Experimental results are presented in Table 2. Figure 5 illustrates different clothing types. Compared with Fig. 4, Table 2 shows that, for the parts (ID = 3, 4, 5, 6, 7, 12, 13, and 14) which are covered by all types of clothing, the recognition rate dropped dramatically. While for the parts (ID = 2, 8, 9, 10, 11, 15 and 16) which are covered only by some types of clothing, the recognition rate dropped relatively milder. Combined the fact that there are different clothing types in the real life and the experimental results, we can know that, to eliminate the influence of clothing, the parts covered by coat should be discarded, and the other parts can be used for the recognition task.
Fig. 5

The illustration of different clothing types and their corresponding location

Table 2

Recognition rate (%) for different feature extraction methods when the clothing is changed

ID

Part

Percentage (%)

2DPCA

2DDCT +

2DGabor +

    

2DPCA

2DPCA

1

(0:1)

100

42.34

28.63

49.60

2

(0:0.1)

10

70.16

68.15

78.63

3

(0.1:0.2)

10

8.47

8.87

11.29

4

(0.2:0.3)

10

3.23

3.23

4.44

5

(0.3:0.4)

10

4.44

1.61

3.23

6

(0.4:0.5)

10

4.44

2.82

3.23

7

(0.5:0.6)

10

6.45

5.65

4.84

8

(0.6:0.7)

10

52.82

0.50

53.63

9

(0.7:0.8)

10

74.60

77.02

83.47

10

(0.8:0.9)

10

71.77

73.39

84.68

11

(0.9:1)

10

65.32

64.92

70.16

12

(0:0.2)

20

29.03

34.68

35.08

13

(0.2:0.4)

20

5.65

4.44

6.45

14

(0.4:0.6)

20

8.87

6.45

5.24

15

(0.6:0.8)

20

67.34

70.16

71.77

16

(0.8:1)

20

78.23

77.02

86.69

In this section, several experiments were carried out. The experimental results show that without the influence of clothes, every part of the body can be used for recognition, but when the clothes changed, the influenced part should be discarded and only the uninfluenced part can be used for recognition. So the problem is to identify the clothes-affected parts for exclusion in the recognition process.

4 The proposed golden ratio-based method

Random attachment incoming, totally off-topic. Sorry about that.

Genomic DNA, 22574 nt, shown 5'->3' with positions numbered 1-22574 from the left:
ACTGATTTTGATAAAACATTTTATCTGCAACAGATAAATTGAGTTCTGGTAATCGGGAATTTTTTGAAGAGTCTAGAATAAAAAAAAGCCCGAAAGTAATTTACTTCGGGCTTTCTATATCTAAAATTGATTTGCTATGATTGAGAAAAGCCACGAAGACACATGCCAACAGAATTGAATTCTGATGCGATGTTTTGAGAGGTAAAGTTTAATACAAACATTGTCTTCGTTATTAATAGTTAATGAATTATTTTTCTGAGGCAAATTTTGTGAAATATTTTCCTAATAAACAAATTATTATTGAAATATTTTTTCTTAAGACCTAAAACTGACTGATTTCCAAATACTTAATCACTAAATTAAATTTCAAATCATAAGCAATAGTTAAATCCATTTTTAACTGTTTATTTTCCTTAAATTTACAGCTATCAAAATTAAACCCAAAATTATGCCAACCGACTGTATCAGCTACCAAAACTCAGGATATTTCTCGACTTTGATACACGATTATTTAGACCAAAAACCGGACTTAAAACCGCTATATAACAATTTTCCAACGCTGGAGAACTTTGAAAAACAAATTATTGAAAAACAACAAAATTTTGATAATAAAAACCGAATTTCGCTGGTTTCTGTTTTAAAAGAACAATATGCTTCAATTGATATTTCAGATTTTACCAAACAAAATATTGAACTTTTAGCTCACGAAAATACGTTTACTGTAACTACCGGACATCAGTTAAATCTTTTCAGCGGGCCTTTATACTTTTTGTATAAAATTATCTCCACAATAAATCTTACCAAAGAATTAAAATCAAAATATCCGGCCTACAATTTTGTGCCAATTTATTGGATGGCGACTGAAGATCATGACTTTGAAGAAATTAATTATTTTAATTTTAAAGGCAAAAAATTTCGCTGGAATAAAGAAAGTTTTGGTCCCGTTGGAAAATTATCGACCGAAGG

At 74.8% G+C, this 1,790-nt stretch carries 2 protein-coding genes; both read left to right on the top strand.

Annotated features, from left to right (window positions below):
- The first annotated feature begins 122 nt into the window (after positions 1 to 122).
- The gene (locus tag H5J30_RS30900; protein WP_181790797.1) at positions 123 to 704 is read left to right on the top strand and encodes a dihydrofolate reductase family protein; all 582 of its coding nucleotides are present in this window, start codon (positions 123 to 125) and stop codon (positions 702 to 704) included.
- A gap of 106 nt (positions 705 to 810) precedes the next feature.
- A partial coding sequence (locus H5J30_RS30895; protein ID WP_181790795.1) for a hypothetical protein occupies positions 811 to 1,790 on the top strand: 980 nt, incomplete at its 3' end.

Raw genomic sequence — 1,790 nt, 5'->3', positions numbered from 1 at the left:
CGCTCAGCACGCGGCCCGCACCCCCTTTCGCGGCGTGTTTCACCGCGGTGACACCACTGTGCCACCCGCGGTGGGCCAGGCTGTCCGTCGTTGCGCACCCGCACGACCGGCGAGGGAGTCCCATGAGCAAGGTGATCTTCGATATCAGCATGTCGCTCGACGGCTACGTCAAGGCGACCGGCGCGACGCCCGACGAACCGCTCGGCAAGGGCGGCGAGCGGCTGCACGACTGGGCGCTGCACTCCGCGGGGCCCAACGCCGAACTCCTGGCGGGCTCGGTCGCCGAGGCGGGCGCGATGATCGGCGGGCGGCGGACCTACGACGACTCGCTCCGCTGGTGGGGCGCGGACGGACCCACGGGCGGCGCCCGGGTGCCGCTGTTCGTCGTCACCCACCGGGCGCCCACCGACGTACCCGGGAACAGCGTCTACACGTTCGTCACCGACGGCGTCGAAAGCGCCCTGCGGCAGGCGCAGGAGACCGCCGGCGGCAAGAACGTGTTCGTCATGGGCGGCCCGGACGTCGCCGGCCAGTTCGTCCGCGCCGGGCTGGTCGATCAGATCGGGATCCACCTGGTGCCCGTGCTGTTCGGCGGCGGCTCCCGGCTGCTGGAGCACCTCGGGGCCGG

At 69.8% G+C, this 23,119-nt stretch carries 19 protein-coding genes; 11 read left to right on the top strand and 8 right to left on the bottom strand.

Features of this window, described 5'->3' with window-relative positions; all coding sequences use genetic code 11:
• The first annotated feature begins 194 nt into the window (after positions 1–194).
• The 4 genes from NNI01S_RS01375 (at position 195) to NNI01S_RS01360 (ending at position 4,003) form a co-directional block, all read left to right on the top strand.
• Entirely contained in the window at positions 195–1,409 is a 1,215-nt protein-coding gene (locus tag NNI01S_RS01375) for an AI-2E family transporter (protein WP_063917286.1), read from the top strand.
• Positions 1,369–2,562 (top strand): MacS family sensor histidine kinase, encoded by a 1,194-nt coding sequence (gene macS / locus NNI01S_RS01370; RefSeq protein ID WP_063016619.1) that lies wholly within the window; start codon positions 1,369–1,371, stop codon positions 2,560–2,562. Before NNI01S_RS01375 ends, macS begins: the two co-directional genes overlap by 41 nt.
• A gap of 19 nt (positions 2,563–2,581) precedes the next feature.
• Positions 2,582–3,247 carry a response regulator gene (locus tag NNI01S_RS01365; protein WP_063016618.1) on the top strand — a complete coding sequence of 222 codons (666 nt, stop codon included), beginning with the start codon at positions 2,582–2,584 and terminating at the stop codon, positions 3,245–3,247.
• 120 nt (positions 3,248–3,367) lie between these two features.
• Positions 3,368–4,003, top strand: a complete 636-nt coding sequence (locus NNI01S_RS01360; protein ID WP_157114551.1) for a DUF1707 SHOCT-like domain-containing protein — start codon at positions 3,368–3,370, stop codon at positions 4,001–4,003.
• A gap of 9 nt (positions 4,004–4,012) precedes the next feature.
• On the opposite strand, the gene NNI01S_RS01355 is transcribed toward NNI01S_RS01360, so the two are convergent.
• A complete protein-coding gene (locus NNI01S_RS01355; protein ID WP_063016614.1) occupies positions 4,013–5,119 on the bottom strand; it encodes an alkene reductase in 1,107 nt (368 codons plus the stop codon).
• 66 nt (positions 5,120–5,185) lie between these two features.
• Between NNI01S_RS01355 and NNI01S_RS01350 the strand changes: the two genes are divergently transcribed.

Clothing is often designed using the golden ratio. Inspired by this rule, we propose the golden ratio-based method to eliminate the influence of clothes in gait recognition.

4.1 Golden ratio

The golden ratio is illustrated in Fig. 6, the ratio AB:AC (and the subset ratio AC:CB) is known as the golden ratio, the longer part of the line is approximately 61.8 % of the whole line. The point C, which divides the line, is called the golden point. This also can be illustrated using Eqs. (2)–(4).
$$ a:b=(a+b):a=\frac{1+\sqrt[]{5}}{2}=1.6180339887\ldots $$
(2)
Fig. 6

Golden ratio. For a line segment AB, C is the golden point, a:b conforms to the golden ratio

$$ a:(a+b)=0.6180339887\ldots $$
(3)
$$ a \approx 0.618(a+b) $$
(4)

4.2 Golden ratio in clothing design

The golden ratio is used in clothing design to make people look beautiful. We noticed that people wear certain types of clothing more frequently. These four main clothing types are: short (Fig. 7 a), normal (Fig. 7 b), long (Fig. 7 c), and longer (Fig. 7 d). The short types use golden point 2 referenced from H1 (from Adam’s apple to the bottom). The normal length corresponds to golden point 3 referenced to the central part H2 (from the Adam’s apple to the knee), and the long and longer types correspond to golden point 6 and golden point 8. These are referenced to the whole height H.
Fig. 7

Four typical clothing types according to the golden ratio. a Short. b Normal. c Long. d Longer. H is the height of gait and GP stands for the golden point

4.3 Our method

Section 3 concluded that the coat covering parts should be discarded. Combined with the design of clothing that adheres to the golden ratio, we propose the golden ratio method. Considering the typical clothing types, the body can be segmented by golden points Gp7, Gp2, Gp3, Gp6, and Gp8 into six parts, as shown in Fig. 8. We use various subsets of these six parts, i.e., subset 1 (part 1, part 3, part 4, part 5, and part 6), subset 2 (part 1, part 4, part 5, and part 6), subset 3 (part 1, part 5, and part 6), subset 4 (part 1 and part 6), and subset 5 (part 1). Different subsets cover different cases, e.g., subsets 1–4 correspond to parts that exclude the four main clothing parts, respectively, subset 5 is the head and will be used for the clothing is longer than type 4. This is illustrated in Table 3. For different subsets, we trained the subset data and extracted the features of different subsets. For a probe sample, we distinguish the clothing type firstly, then combined the corresponding part into subset according clothing type i, extract the features, choose the corresponding subset features of training set, and use the classifier to obtain the recognition result. The process is illustrated in Fig. 9. Our method can be summarized as follows: